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Friday, February 26, 2010

Object Oriented Programming Basics(OOP)

Object Oriented Programming (OOP)is a recent approach to creating powerful computer applications which tends to solve the problem of procedural programming that have been in existence for long and making all functionality of a program to be in a module. The emergence of OOP has made modular method of programming popular as it gives much more flexibility opportunity for programmers.
It is programming methodology that utilizes objects to carry out functionality. This special functionality see objects or mimic them as real life entities. OOP organized object instead of actions that are also arranged around data rather than logics. As the name implies OOP is achieved using objects.

The real life illustration of OOP advantage can be given as follows: Assuming you have a car, the car is seen as a single unit with the old way of programming(procedural). If you want to improve or upgrade this car, then you will need to replace or change the whole unit by sending it back to the manufacturer or find an expert for the upgrade. But with the OOP you can simply buy the unit or part of the car that need upgrade from the manufacturer and follow their instruction to replace it yourself without need to take the whole car for the upgrade.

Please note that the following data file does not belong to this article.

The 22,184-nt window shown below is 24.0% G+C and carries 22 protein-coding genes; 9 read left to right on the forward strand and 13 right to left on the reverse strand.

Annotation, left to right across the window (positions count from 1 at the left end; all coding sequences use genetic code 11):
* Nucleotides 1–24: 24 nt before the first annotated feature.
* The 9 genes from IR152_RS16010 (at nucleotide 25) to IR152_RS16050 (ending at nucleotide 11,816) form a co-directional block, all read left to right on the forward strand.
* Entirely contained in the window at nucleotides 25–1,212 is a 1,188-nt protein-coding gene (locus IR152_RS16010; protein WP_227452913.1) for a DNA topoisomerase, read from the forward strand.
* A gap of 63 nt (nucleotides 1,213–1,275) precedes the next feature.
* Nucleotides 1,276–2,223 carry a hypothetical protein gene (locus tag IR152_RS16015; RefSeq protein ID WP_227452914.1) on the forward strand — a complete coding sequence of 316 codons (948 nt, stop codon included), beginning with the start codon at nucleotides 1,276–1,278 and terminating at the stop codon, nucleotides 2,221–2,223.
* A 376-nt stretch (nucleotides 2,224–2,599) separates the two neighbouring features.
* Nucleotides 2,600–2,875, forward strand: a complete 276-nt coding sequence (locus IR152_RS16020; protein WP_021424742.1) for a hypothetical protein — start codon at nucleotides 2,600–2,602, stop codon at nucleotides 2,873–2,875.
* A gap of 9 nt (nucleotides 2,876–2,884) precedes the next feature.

Advantages of OOP
1. With OOP the programs are organized around objects performing the actions;
2. Program are no longer dependent on linear logic;
3. It is easy and can be updated safely;
4. Programs relate to real life actions;
5. It makes code reuse as an acceptable action in programming; and
6. It provides agreement on the structure and usage of more abstract entities.
To read more check my blog on Dot Net @ Learning Dot Net with Me 


Steps in creating a .NET Application

The .Net framework is a strong platform for designing robust and very powerful applications. stated as follows are steps that are involved in designing application using .Net framework:

1. Application code is written using a .Net compatible language such as VB, C# or C++;

2. The code written is then complied into Microsoft Intermediate Language (MSIL);

3. When the code is executed, it must first be compiled into native code using Just-In-Time (JIT) compiler; and

4. The native code is executed in the context of the managed Common Language Runtime (CLR) along with other running application or processes.